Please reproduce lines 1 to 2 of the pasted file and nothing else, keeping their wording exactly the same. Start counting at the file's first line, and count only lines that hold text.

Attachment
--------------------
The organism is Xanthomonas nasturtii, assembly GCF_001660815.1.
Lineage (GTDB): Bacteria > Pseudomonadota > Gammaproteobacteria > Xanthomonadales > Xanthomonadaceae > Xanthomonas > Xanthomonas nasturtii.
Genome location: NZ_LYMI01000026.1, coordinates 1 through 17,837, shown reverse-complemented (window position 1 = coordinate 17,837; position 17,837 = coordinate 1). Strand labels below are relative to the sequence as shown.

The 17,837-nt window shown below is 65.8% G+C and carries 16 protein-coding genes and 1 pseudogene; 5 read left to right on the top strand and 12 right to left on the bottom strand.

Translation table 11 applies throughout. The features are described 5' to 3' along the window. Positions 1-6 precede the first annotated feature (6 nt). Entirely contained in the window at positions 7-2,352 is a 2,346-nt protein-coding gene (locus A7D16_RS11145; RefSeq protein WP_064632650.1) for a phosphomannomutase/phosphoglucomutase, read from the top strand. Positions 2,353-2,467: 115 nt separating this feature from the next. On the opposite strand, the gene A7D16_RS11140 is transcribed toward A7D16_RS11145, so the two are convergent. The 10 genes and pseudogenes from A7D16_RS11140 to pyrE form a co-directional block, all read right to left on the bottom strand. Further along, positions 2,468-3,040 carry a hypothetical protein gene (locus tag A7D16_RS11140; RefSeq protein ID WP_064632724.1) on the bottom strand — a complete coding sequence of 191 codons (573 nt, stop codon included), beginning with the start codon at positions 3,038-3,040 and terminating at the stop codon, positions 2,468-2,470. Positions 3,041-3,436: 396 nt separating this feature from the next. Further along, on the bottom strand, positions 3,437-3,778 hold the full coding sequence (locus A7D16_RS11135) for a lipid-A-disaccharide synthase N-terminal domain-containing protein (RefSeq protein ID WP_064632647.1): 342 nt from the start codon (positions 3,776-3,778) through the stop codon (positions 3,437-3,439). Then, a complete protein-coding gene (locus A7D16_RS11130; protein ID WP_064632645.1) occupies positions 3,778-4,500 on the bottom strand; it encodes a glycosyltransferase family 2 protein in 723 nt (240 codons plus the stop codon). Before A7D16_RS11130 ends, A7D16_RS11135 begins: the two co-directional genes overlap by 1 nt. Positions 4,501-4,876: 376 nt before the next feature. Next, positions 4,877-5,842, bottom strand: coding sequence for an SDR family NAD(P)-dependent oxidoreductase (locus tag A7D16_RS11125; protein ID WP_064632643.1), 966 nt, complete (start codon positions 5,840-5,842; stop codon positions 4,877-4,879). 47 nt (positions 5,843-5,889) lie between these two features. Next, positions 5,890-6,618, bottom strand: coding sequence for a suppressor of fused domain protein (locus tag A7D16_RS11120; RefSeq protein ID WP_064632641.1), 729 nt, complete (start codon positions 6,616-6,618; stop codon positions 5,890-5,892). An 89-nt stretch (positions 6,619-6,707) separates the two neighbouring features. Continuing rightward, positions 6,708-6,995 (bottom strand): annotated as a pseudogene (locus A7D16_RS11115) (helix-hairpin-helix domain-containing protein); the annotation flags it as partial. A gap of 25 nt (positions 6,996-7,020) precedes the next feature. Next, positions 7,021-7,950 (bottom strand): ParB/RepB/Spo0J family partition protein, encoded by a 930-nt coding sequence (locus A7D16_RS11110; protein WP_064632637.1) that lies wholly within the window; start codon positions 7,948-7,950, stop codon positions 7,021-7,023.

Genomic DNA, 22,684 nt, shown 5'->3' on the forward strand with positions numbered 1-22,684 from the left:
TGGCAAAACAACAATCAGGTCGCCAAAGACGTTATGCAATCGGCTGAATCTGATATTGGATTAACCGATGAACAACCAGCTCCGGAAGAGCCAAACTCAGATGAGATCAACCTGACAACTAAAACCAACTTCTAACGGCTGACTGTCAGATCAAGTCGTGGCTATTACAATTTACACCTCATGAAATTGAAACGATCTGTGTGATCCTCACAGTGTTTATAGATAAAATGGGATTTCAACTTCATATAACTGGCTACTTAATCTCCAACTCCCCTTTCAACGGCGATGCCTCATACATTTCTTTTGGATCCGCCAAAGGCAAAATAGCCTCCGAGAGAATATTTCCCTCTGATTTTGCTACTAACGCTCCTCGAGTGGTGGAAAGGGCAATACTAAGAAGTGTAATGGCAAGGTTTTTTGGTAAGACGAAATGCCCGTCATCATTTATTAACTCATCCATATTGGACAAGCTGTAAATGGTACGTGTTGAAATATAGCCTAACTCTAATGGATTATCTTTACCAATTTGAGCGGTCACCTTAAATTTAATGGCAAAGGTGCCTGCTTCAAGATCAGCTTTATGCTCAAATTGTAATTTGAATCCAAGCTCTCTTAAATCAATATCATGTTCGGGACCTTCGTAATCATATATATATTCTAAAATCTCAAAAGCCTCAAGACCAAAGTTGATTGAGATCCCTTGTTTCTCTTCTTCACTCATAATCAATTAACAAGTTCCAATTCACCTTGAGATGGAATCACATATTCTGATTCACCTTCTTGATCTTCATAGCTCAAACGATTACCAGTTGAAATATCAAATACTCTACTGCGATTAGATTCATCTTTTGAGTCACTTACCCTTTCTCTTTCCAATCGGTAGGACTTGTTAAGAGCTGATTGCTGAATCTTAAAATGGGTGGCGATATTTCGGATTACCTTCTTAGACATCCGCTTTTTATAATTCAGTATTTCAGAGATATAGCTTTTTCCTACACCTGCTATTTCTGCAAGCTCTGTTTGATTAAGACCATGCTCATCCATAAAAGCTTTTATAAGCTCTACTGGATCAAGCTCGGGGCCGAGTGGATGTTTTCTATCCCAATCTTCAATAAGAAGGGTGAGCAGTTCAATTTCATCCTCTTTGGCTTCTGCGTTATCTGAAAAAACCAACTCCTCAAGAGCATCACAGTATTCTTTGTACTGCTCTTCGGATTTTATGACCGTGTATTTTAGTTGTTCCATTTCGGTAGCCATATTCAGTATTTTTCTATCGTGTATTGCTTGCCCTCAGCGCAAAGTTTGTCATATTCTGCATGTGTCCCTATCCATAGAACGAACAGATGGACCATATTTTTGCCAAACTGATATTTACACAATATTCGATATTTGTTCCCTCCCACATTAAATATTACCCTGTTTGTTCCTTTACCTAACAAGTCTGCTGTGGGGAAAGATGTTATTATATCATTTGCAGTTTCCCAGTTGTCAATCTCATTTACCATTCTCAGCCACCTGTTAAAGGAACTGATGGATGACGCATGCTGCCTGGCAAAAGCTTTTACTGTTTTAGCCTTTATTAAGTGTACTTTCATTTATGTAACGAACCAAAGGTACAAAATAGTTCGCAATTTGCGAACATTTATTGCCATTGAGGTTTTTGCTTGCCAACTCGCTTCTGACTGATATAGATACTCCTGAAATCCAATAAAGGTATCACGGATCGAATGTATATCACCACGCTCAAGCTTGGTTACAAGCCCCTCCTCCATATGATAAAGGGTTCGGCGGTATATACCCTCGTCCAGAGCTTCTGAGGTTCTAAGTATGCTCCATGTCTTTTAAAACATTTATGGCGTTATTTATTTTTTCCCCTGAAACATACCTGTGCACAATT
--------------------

The organism is Xanthomonas nasturtii, assembly GCF_001660815.1.
Lineage (GTDB): Bacteria > Pseudomonadota > Gammaproteobacteria > Xanthomonadales > Xanthomonadaceae > Xanthomonas > Xanthomonas nasturtii.